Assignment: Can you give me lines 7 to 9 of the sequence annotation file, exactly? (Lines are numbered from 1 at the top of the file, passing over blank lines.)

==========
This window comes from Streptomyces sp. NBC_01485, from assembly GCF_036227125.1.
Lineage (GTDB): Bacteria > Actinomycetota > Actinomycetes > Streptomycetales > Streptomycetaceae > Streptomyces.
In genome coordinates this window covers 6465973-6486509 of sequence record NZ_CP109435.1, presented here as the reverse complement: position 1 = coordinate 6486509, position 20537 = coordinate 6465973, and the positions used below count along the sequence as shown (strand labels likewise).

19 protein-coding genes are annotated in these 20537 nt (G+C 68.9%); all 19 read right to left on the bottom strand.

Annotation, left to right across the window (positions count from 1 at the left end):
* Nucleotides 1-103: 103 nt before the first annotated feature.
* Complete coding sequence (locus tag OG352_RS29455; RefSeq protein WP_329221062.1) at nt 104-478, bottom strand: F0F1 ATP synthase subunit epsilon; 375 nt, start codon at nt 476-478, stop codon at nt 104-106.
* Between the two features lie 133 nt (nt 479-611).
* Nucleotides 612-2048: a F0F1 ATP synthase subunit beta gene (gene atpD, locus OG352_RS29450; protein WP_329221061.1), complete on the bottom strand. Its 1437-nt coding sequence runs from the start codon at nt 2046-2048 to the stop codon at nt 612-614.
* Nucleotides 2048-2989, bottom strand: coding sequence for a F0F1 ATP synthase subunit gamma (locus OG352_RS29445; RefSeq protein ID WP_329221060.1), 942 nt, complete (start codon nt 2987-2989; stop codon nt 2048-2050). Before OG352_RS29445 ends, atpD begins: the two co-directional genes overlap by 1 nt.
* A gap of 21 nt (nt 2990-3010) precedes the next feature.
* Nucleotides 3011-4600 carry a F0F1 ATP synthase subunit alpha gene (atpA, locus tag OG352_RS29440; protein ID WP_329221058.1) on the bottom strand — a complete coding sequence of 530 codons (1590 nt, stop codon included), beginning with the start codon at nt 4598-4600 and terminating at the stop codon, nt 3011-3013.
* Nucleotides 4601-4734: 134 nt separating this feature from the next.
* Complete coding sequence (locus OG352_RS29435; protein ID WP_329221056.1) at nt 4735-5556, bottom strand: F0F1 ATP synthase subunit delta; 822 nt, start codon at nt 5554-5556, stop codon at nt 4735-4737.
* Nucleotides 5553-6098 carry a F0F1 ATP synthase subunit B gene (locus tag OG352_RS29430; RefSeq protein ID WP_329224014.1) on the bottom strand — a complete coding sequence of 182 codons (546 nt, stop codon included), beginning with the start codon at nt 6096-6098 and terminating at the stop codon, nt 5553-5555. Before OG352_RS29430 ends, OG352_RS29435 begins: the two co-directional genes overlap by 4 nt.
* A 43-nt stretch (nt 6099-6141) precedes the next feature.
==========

* Complete coding sequence (locus tag OG352_RS29455; RefSeq protein WP_329221062.1) at nt 104-478, bottom strand: F0F1 ATP synthase subunit epsilon; 375 nt, start codon at nt 476-478, stop codon at nt 104-106.
* Between the two features lie 133 nt (nt 479-611).
* Nucleotides 612-2048: a F0F1 ATP synthase subunit beta gene (gene atpD, locus OG352_RS29450; protein WP_329221061.1), complete on the bottom strand. Its 1437-nt coding sequence runs from the start codon at nt 2046-2048 to the stop codon at nt 612-614.